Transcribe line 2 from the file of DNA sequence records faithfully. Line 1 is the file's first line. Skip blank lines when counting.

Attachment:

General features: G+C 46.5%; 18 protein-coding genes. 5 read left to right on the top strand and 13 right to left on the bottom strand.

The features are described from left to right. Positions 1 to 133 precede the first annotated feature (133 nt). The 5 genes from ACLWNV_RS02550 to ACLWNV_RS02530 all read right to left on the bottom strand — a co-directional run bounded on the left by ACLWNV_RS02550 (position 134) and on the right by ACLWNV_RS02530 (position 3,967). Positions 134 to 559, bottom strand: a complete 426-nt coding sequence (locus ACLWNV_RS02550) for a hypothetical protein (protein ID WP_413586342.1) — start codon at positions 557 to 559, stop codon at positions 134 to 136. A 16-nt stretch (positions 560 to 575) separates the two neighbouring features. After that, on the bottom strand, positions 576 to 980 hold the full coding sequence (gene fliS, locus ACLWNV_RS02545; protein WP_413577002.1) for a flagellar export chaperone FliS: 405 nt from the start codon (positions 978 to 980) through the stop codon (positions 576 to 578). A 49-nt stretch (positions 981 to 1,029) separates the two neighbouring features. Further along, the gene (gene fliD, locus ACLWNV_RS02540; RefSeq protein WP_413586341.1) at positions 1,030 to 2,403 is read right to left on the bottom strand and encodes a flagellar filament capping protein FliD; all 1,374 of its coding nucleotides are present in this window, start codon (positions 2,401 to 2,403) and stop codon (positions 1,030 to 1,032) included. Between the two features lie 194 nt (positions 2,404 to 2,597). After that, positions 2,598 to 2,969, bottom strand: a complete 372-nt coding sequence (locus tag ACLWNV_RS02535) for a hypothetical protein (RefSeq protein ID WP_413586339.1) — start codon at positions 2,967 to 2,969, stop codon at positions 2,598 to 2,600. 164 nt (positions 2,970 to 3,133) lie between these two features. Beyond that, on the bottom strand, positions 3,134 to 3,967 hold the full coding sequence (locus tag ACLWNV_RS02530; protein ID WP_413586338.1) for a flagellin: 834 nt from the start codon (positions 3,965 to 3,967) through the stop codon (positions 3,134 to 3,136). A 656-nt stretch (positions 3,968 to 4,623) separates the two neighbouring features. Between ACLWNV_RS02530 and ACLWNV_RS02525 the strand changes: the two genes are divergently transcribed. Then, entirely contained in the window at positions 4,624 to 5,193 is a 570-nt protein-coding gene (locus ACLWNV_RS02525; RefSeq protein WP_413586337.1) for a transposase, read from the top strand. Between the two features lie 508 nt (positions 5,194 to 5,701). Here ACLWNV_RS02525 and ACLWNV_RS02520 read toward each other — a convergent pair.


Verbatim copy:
The features are described from left to right. Positions 1 to 133 precede the first annotated feature (133 nt). The 5 genes from ACLWNV_RS02550 to ACLWNV_RS02530 all read right to left on the bottom strand — a co-directional run bounded on the left by ACLWNV_RS02550 (position 134) and on the right by ACLWNV_RS02530 (position 3,967). Positions 134 to 559, bottom strand: a complete 426-nt coding sequence (locus ACLWNV_RS02550) for a hypothetical protein (protein ID WP_413586342.1) — start codon at positions 557 to 559, stop codon at positions 134 to 136. A 16-nt stretch (positions 560 to 575) separates the two neighbouring features. After that, on the bottom strand, positions 576 to 980 hold the full coding sequence (gene fliS, locus ACLWNV_RS02545; protein WP_413577002.1) for a flagellar export chaperone FliS: 405 nt from the start codon (positions 978 to 980) through the stop codon (positions 576 to 578). A 49-nt stretch (positions 981 to 1,029) separates the two neighbouring features. Further along, the gene (gene fliD, locus ACLWNV_RS02540; RefSeq protein WP_413586341.1) at positions 1,030 to 2,403 is read right to left on the bottom strand and encodes a flagellar filament capping protein FliD; all 1,374 of its coding nucleotides are present in this window, start codon (positions 2,401 to 2,403) and stop codon (positions 1,030 to 1,032) included. Between the two features lie 194 nt (positions 2,404 to 2,597). After that, positions 2,598 to 2,969, bottom strand: a complete 372-nt coding sequence (locus tag ACLWNV_RS02535) for a hypothetical protein (RefSeq protein ID WP_413586339.1) — start codon at positions 2,967 to 2,969, stop codon at positions 2,598 to 2,600. 164 nt (positions 2,970 to 3,133) lie between these two features. Beyond that, on the bottom strand, positions 3,134 to 3,967 hold the full coding sequence (locus tag ACLWNV_RS02530; protein ID WP_413586338.1) for a flagellin: 834 nt from the start codon (positions 3,965 to 3,967) through the stop codon (positions 3,134 to 3,136). A 656-nt stretch (positions 3,968 to 4,623) separates the two neighbouring features. Between ACLWNV_RS02530 and ACLWNV_RS02525 the strand changes: the two genes are divergently transcribed. Then, entirely contained in the window at positions 4,624 to 5,193 is a 570-nt protein-coding gene (locus ACLWNV_RS02525; RefSeq protein WP_413586337.1) for a transposase, read from the top strand. Between the two features lie 508 nt (positions 5,194 to 5,701). Here ACLWNV_RS02525 and ACLWNV_RS02520 read toward each other — a convergent pair.